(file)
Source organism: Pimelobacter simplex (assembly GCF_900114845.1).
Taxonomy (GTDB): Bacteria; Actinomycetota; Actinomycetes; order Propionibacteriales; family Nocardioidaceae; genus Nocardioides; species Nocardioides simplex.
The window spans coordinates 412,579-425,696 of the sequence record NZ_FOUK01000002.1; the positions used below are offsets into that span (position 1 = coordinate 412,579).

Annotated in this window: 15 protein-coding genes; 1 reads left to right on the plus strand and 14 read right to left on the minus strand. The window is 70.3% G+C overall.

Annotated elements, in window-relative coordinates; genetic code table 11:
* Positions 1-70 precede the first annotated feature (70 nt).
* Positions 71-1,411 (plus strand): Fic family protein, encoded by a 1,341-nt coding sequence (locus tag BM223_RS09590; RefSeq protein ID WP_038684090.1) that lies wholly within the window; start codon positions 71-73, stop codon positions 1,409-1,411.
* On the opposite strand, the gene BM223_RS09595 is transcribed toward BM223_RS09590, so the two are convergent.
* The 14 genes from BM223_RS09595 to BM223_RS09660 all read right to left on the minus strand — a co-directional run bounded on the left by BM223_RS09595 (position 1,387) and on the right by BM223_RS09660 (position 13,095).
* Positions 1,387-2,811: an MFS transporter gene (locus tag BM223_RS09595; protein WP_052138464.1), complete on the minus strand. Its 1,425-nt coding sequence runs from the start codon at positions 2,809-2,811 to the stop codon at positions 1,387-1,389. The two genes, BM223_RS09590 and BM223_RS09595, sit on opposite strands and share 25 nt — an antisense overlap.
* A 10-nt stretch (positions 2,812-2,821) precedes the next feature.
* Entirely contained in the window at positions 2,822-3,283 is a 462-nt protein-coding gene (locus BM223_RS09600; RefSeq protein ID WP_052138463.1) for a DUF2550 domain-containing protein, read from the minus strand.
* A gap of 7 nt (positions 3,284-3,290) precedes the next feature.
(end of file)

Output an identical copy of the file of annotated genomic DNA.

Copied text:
Source organism: Pimelobacter simplex (assembly GCF_900114845.1).
Taxonomy (GTDB): Bacteria; Actinomycetota; Actinomycetes; order Propionibacteriales; family Nocardioidaceae; genus Nocardioides; species Nocardioides simplex.
The window spans coordinates 412,579-425,696 of the sequence record NZ_FOUK01000002.1; the positions used below are offsets into that span (position 1 = coordinate 412,579).

Annotated in this window: 15 protein-coding genes; 1 reads left to right on the plus strand and 14 read right to left on the minus strand. The window is 70.3% G+C overall.

Annotated elements, in window-relative coordinates; genetic code table 11:
* Positions 1-70 precede the first annotated feature (70 nt).
* Positions 71-1,411 (plus strand): Fic family protein, encoded by a 1,341-nt coding sequence (locus tag BM223_RS09590; RefSeq protein ID WP_038684090.1) that lies wholly within the window; start codon positions 71-73, stop codon positions 1,409-1,411.
* On the opposite strand, the gene BM223_RS09595 is transcribed toward BM223_RS09590, so the two are convergent.
* The 14 genes from BM223_RS09595 to BM223_RS09660 all read right to left on the minus strand — a co-directional run bounded on the left by BM223_RS09595 (position 1,387) and on the right by BM223_RS09660 (position 13,095).
* Positions 1,387-2,811: an MFS transporter gene (locus tag BM223_RS09595; protein WP_052138464.1), complete on the minus strand. Its 1,425-nt coding sequence runs from the start codon at positions 2,809-2,811 to the stop codon at positions 1,387-1,389. The two genes, BM223_RS09590 and BM223_RS09595, sit on opposite strands and share 25 nt — an antisense overlap.
* A 10-nt stretch (positions 2,812-2,821) precedes the next feature.
* Entirely contained in the window at positions 2,822-3,283 is a 462-nt protein-coding gene (locus BM223_RS09600; RefSeq protein ID WP_052138463.1) for a DUF2550 domain-containing protein, read from the minus strand.
* A gap of 7 nt (positions 3,284-3,290) precedes the next feature.